I’m taking a moment to review a non-picture book (as I’ve said before, this is my review blog so I can do what I like on here!)
If you’ve read the entries on my other blog you will know that it’s been a real struggle to get my son Toby to read. But I have pretty much cracked it by introducing family reading time. Here’s a bit about the success of it:
Toby was looking for something new to read. I have a TON of 9-12 books. I love them. But as I was scanning the bookshelf my eye was drawn to my ‘still to read’ pile. The top of which was Going Home by Cliff McNish.
I got a proof copy for this because (as I told the Orion rep in the bookshop many times) I LOVE Cliff’s stories and have read all of them. I love his fantastical ideas, I love the nastiness and being scared witless. Breathe: A Ghost Standing is brilliantly terrifying. Savannah Grey is deeply chilling. And that is why I couldn’t bring myself to read Going Home. Because it is a happy story (not what I’m used to) AND about animals (not normally my thing).
I still hadn’t read it by the end of the year but when Toby asked for a book it suddenly seemed like a good idea. He could read it and then tell me whether it was worthwhile. Toby loved this idea – that his opinion was super important and that he could discover the characters first. He’s the perfect age (8) for it too.
So read it he did. And he was hooked. He made us walk home faster so that he could get on and read a chapter – he will only ever read one chapter a day of things. Not even the most exciting book can get him beyond that at the moment. He kept talking about all these characters, forgetting that I didn’t know the story. Pretty soon Jess and I were well acquainted with the cast – Ralph, Fred, Mitch, Bessie and others. Ralph in particular.
I knew he was really into the story but I didn’t know how much until he reached p141. I didn’t know it was p141 at the time – I just knew that he was bawling his eyes out. No book had touched Toby in this way before and I asked him what was wrong.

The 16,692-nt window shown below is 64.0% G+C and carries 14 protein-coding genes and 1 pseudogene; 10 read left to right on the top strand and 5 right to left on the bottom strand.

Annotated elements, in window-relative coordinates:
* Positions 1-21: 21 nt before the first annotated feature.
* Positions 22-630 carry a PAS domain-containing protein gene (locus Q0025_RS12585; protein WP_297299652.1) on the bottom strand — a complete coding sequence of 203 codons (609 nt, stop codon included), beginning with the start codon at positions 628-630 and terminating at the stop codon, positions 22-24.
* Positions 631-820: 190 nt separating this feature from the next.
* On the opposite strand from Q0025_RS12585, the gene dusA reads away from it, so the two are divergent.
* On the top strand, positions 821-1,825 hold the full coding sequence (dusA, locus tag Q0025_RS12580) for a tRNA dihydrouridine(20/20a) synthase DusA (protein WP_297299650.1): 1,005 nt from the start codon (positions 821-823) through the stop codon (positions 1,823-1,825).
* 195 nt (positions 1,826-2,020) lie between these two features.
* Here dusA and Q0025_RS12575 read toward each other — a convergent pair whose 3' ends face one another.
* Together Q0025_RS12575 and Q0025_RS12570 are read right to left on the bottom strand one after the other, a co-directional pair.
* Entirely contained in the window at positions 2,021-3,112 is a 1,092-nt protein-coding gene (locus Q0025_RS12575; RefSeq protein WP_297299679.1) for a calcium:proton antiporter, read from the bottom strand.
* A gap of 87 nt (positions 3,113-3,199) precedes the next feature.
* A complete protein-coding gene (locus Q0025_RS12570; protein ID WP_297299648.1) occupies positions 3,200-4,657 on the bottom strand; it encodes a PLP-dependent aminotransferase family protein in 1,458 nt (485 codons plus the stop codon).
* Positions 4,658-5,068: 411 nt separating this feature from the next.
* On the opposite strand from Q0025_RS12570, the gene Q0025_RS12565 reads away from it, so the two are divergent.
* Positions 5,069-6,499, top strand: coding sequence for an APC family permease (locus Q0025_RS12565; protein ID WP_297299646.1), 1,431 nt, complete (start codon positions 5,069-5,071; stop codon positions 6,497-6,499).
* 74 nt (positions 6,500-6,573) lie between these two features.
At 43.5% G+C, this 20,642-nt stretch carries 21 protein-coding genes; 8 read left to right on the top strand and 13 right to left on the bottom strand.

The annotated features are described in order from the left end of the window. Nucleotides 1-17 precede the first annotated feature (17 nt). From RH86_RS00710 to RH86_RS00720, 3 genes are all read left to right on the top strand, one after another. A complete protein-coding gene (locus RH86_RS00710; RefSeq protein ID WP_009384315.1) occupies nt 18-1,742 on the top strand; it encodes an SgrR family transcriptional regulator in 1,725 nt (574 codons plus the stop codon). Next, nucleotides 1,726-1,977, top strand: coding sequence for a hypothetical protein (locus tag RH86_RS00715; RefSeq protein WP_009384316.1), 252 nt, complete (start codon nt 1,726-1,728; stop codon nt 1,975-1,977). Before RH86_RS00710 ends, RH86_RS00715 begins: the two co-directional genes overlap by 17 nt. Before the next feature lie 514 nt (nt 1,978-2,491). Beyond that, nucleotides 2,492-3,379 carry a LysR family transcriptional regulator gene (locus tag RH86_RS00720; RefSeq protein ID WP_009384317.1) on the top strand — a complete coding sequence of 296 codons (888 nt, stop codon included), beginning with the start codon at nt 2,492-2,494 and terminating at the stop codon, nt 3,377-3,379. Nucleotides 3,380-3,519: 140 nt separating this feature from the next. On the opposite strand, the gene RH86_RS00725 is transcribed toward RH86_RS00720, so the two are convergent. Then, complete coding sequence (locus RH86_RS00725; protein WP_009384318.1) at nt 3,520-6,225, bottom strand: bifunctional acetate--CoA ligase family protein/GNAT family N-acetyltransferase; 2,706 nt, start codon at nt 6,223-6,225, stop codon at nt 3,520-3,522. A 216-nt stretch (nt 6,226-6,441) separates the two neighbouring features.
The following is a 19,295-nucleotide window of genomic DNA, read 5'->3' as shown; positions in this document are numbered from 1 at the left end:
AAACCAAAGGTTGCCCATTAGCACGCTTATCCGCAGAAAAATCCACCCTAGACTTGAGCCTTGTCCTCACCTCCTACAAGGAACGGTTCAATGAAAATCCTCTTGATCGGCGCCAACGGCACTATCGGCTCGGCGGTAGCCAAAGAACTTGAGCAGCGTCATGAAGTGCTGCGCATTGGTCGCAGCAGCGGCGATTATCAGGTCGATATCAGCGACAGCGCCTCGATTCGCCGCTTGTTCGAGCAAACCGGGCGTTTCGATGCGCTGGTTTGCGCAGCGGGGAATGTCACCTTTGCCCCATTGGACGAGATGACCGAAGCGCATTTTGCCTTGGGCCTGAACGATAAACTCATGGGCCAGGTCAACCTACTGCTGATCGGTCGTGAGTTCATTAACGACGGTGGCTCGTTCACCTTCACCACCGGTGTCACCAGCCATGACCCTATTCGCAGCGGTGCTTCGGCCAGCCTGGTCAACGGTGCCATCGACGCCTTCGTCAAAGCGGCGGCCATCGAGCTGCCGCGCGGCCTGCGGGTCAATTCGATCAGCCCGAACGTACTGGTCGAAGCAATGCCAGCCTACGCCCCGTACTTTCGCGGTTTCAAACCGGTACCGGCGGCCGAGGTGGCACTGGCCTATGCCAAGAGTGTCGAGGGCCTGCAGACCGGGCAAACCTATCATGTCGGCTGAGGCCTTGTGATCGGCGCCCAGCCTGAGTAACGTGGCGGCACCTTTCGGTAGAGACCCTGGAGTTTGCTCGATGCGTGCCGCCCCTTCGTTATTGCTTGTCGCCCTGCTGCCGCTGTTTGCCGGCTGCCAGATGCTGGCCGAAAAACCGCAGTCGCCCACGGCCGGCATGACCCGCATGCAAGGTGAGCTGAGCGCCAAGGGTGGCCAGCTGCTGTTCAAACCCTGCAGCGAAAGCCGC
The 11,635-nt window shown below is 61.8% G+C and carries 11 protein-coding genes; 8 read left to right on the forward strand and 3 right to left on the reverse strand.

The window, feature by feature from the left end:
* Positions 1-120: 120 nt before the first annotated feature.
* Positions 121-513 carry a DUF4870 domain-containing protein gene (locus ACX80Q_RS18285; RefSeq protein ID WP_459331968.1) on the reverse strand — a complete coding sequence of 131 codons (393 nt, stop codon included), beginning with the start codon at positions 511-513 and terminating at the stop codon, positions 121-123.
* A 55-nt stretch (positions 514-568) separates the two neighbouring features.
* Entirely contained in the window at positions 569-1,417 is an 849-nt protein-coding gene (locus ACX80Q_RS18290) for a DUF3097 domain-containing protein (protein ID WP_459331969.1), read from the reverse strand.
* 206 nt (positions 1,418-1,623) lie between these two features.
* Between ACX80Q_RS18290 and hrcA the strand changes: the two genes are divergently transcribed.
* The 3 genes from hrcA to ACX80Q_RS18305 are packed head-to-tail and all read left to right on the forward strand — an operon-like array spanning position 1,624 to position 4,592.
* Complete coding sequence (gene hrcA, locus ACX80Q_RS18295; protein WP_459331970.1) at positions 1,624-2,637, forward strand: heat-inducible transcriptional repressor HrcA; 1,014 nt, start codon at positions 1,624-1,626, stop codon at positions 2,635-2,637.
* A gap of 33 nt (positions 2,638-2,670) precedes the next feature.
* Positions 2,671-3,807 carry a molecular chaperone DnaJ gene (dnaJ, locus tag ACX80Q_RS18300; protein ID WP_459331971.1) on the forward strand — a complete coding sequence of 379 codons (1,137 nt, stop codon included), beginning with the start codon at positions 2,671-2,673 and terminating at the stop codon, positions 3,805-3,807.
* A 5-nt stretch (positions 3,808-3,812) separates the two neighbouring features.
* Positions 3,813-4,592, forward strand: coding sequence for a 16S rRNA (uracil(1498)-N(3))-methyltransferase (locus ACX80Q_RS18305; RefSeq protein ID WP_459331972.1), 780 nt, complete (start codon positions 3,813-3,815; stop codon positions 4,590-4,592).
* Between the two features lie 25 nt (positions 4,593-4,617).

‘Ralph didn’t get to go home. And the title of the book is Going Home, so I know he must get to go home at some point. But it wasn’t today. It just wasn’t today.’
I am going to remember what he said forever. Because while it wasn’t massively nice seeing him cry it meant one thing: that the story was real to him. He’d had that moment when the story is so strong that you feel part of the story itself and what happens to the characters makes or breaks your day. He discovered the true reason we all read: to be connected to a wonderful story.
When he finished it he handed it to me with a smile. ‘You’re going to love it,‘ he said with confidence. And he was right. I don’t like animal stories particularly and I didn’t know if a Happy McNish Story would work. But work it does. And a few chapters in I was amazed about how much I’d come to care about those dogs, and how much of doggy character Cliff feeds into each one. I also knew the point at which Toby cried because I was crying too. Mitch is chosen over Ralph by Rowena and Sandra, even though Sandra’s daughter Claire is besotted with Ralph. This comes after so many setbacks that it’s exactly as Toby says – you know, given the target age group and the title that the ending must be OK, but by this point you’re starting to doubt it. You are so caught up in the moment of the story that there is nothing else.
I feel silly to have waited so long to read it. Cliff is massively talented – of course it was going to work. But I’m so pleased that Toby got to be the first in our family to read it. And that it turned out to be That Book – the book where Toby truly discovered a love of reading, and the special, magical connection you have with characters and fellow readers and the author too.
So thank you Cliff. You made my son cry. Thank you.